The date of this firm's establishment, and the identities of its principals are unknown. The firm is known to have existed from some time after 1873, when Thomas Stokes took Mr Martin as a partner to form the Stokes and Martin mint, the company that struck Hobday and Jobberns' tokens.
The drapery business was located in Cashel Street, Christchurch and 'was well known in the early days.' (They Made their Own Money, p.42.)
The bulk of the details given in They Made their Own Money concern the firm's fiery end. Just before two o'clock in the afternoon of October 1888, a fire started in a pressing room upstairs in Hobday & Jobberns' building. When first noticed it could have been stopped by a bucket of water if there had been a bucket handy, but it got out of hand and swept through the brick two-storey building on the corner and the three-storey building next to it on the corner of Colombo Street. When the brigade arrived it gave its immediate attention to saving the adjoining buildings and the A.1. Hotel on the opposite side of Colombo Street…'These were damaged by water and smoke, but on all sides it was agreed that the brigade did a great job by confining the fire to Hobday's block. Hobday and Co. had about sixty hands, but half of them were away at lunch, and the others got out without difficulty. The name of the firm had evidently been altered since the issue of the tokens.'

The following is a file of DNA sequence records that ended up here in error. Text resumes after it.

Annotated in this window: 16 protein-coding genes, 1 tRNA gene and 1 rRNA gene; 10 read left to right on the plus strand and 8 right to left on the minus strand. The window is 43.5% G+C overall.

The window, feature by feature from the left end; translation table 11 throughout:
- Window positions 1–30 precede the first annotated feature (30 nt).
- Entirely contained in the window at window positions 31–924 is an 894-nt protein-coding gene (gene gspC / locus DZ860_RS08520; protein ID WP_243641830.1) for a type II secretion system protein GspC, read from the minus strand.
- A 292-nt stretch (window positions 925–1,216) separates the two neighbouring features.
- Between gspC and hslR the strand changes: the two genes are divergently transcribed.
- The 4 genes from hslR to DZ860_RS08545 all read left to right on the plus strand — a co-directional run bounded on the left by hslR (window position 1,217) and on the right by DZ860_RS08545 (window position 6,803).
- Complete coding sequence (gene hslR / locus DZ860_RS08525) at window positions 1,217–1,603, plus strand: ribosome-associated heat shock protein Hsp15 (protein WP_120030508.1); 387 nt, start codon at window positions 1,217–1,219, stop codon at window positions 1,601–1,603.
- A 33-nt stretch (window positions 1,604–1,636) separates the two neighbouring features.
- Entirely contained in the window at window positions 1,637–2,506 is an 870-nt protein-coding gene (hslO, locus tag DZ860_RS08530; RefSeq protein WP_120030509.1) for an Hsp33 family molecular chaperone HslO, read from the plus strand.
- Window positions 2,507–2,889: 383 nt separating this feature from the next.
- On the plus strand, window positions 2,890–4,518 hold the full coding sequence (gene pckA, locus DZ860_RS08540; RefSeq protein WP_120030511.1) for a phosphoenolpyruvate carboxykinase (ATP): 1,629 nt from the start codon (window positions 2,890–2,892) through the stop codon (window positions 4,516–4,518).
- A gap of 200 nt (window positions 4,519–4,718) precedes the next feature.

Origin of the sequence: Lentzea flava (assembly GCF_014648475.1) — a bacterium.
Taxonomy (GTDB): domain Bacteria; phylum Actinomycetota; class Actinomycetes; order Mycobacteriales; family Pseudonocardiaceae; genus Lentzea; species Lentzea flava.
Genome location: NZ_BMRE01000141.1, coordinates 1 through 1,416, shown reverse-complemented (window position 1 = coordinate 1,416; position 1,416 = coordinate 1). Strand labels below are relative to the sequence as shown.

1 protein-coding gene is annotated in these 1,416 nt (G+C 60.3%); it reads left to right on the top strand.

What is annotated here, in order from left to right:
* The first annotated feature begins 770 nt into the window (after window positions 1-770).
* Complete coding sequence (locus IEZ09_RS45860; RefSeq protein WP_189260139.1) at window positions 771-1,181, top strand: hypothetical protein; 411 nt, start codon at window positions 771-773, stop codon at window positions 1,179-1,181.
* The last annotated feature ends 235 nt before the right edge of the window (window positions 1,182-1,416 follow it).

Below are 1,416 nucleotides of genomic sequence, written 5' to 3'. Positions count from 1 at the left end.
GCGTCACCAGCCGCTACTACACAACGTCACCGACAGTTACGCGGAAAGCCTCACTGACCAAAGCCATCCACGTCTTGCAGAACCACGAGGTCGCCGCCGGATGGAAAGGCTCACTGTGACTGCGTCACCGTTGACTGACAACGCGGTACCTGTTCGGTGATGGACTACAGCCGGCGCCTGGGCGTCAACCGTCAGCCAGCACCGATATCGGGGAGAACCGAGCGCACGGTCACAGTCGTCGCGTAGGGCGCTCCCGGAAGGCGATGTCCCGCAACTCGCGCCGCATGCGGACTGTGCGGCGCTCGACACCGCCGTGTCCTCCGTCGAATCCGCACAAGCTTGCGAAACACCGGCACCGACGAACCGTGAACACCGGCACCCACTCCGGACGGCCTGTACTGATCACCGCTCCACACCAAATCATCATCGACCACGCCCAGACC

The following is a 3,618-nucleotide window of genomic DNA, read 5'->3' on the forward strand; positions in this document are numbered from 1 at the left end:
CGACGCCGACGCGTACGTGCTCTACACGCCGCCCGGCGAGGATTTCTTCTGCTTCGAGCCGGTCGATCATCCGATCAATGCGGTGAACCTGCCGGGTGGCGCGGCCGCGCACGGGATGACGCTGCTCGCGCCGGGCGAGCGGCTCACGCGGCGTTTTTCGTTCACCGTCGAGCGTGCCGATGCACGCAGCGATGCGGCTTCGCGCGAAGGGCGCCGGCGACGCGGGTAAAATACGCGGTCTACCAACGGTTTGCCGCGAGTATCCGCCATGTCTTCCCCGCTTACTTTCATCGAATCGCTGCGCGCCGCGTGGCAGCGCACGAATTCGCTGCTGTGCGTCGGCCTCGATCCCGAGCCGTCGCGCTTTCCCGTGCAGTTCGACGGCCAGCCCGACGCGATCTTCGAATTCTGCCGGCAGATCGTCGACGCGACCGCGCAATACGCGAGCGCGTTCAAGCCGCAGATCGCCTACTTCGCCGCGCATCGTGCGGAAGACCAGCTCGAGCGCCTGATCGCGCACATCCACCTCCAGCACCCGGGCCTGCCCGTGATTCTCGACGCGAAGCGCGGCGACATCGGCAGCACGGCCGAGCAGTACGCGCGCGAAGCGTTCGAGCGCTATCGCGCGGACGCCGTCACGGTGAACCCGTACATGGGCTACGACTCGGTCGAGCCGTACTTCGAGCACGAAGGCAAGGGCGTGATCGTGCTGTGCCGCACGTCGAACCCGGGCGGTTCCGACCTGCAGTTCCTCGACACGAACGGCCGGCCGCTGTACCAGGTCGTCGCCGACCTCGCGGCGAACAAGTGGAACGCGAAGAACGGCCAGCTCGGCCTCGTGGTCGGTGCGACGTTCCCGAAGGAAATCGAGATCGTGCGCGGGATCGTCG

'Hobday's building was rebuilt in 1889 and was taken over by Lonargan and Lonargan and McClea.'
The business issued two varieties of penny tokens, circa 1873. The tokens were struck for them by Martin & Stokes of Melbourne.
The Canterbury Branch of the Royal Numismatic Society of New Zealand (1950). They Made their Own Money: The Story of Early Canterbury Traders & their Tokens, pp.42-46.